the main difference between regular concrete and epoxy granite are the amount of shrinkage and impact resistance and the amount of dampening.

just to give you an example the cross beam of my gantry i tried with the extrusion and the torsional deflection was pretty severe from the cantilever effect of the spindle center line extending out from the cross beam rails. when i filled the voids and some of the t slots not being used i got around 5 to 6 times better readings with an indicator. the only reason i got this was the choice of filler material and lack of shrinkage. concrete would not do the same because of shrinkage.

if you fill tight spaces stone is not good as a filler material and sand is a better choice by far. large castings are a stone and sand mix. when you add stone the mix does not use as much epoxy so it keeps the cost down. but when you fill something like the voids in extrusion the tighter the pack you get the better off you are.

it put me in the mind set of block work with concrete and mortar work when working with this in this application. different fillers for different applications.

i would probably take the concrete and pour some small test castings to see exactly how much things shrink to start with and then you can see what you will be dealing with before you get into it to deep.
Last edit: 31 May 2021 11:11 by machinedude.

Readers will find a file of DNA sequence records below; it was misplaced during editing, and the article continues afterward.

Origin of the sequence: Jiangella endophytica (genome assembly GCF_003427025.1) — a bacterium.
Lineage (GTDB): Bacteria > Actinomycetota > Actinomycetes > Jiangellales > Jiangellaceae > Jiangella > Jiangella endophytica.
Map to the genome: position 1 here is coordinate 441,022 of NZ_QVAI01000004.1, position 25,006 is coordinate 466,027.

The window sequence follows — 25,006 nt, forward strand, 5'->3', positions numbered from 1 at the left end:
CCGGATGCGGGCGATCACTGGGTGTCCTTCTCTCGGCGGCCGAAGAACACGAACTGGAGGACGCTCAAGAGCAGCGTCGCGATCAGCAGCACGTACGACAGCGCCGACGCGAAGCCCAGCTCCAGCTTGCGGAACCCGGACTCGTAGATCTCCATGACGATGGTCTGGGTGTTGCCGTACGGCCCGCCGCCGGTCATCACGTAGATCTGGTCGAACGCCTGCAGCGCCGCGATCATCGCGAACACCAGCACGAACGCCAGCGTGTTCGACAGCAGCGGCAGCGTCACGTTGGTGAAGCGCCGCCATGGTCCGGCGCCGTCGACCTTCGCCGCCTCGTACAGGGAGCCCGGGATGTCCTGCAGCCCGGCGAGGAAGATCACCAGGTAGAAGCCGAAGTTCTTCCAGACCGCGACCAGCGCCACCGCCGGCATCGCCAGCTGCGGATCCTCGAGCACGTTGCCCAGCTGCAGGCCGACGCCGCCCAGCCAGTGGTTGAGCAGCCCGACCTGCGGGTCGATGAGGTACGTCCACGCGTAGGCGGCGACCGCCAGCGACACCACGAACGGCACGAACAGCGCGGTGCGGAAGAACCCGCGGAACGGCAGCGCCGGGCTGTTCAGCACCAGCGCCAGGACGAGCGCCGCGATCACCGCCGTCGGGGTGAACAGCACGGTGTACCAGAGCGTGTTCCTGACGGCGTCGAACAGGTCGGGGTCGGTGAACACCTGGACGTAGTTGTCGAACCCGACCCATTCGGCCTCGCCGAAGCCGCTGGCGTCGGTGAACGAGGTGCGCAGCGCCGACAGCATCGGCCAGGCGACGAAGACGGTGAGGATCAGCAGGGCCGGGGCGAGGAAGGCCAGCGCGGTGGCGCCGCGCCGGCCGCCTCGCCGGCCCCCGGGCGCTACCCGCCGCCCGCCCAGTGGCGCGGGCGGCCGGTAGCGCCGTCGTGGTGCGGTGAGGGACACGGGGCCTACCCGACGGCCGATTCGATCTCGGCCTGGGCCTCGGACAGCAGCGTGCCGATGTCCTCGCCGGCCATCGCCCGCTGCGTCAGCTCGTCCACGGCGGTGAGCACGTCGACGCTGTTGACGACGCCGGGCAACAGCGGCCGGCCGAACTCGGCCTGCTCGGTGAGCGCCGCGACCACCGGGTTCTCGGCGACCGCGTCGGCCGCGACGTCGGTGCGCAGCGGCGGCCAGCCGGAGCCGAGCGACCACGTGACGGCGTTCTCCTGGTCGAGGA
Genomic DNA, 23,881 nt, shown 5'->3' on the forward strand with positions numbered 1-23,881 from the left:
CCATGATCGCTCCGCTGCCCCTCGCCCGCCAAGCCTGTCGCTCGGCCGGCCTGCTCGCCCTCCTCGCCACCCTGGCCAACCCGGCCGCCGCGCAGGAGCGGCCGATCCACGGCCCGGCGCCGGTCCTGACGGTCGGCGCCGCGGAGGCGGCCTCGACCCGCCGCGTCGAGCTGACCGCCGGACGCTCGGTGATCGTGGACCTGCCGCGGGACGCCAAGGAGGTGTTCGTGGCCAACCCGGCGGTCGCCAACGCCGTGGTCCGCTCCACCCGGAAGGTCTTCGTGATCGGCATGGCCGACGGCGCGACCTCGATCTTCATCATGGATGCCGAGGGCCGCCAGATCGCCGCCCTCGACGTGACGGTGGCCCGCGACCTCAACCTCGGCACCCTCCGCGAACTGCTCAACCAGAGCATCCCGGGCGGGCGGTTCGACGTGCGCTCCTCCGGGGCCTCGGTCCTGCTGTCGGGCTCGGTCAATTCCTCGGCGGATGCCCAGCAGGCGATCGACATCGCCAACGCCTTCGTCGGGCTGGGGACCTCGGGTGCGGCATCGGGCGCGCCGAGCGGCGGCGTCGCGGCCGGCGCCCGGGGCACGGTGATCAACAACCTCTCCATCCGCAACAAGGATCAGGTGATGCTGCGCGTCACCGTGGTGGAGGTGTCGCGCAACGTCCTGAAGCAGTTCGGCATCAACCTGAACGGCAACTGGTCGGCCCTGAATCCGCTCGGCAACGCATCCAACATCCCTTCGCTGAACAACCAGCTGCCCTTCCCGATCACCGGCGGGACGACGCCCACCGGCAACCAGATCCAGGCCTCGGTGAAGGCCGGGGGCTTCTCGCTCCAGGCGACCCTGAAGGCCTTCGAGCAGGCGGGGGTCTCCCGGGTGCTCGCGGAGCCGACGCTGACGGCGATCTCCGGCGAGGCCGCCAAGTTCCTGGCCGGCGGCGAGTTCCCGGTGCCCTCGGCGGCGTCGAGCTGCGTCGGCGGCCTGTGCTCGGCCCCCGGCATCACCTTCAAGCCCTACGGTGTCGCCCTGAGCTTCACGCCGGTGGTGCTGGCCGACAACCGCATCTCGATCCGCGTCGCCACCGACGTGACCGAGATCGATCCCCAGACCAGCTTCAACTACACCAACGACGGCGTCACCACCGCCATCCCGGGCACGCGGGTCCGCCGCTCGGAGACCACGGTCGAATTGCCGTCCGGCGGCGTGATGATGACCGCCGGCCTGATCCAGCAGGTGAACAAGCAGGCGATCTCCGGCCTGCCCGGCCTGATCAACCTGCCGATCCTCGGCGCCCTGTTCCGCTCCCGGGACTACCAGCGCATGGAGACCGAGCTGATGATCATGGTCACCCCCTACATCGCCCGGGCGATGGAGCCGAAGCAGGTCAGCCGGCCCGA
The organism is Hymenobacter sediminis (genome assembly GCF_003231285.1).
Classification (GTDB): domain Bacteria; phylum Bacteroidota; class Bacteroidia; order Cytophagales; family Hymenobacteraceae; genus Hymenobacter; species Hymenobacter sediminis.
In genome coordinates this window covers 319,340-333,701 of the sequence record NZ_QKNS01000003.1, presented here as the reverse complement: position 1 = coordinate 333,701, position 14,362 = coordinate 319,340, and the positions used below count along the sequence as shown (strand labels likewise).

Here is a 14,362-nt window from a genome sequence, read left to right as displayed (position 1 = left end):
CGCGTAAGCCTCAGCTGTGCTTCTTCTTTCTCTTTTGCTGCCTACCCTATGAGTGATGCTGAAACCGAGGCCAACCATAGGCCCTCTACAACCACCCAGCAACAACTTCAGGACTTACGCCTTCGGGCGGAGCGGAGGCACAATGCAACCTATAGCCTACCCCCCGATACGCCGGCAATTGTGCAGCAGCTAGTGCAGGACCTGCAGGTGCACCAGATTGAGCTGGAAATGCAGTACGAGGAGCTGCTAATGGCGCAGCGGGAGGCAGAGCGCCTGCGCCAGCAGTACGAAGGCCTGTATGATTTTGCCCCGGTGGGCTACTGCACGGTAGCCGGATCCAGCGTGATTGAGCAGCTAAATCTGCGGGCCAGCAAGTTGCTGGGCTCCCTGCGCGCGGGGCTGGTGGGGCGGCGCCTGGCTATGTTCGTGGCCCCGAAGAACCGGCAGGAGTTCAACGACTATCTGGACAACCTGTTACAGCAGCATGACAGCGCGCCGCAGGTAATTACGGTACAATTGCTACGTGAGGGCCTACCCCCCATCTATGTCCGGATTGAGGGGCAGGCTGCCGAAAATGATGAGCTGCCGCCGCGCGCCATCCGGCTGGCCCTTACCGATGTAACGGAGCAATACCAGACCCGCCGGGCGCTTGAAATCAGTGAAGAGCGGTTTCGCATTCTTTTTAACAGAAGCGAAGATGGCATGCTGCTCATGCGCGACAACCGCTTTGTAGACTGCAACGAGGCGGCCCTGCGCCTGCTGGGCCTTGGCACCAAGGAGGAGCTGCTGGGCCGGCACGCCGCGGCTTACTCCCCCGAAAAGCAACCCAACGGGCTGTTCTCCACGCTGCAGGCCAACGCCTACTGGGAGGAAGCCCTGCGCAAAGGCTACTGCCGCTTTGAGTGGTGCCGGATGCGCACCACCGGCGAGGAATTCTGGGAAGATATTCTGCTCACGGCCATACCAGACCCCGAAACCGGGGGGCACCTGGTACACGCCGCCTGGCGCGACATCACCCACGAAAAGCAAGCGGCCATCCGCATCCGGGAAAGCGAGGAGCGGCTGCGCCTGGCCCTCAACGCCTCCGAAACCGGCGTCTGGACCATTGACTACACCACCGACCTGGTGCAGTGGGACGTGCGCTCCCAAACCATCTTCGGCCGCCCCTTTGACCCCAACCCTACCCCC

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02 Jun 2021 00:17 #210928 by machinedude
quick video doing some cutting. working on getting the t slot table top started. i was pushing hard at first and snapped my cutter off :) so this is slow and easy. i got more details on this in the off topic section as well. gave the spindle a little more juice from the stock motor

vimeo.com/557837551.
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06 Jun 2021 12:08 #211290 by machinedude

I have the exact same microscope. I am very impressed, and highly recommend them. Now I can read the print on SMD components again.

(link: www.amazon.co.uk/gp/product/B08G4Y6C65/r..._title?ie=UTF8&psc=1 )


actually using these for electronic board repair is a common use for these microscopes. some of these actually have software that will measure part features but i think the software drives the cost into the $300 to $400 price range? i did not play around with the software included with this one so i don't think it does this but other brands have this function from what i could tell.

i did get a chance to run the starter slots through the entire table section and running trough 4 of them 55" long with roughing and finishing passes has a cycle time of around 1 hour and 50 minutes. i did try a standard HSS key seat cutter but it was not working to well so i got something more suitable for aluminum. you need a course tooth count for aluminum so the chip have someplace to go. and this spindle lacks on the low rpm range so carbide is needed to get into the sweet spot which is wide open :) i had to resort to an import since these can get very pricey. so now i have to wait forever to get a cutter.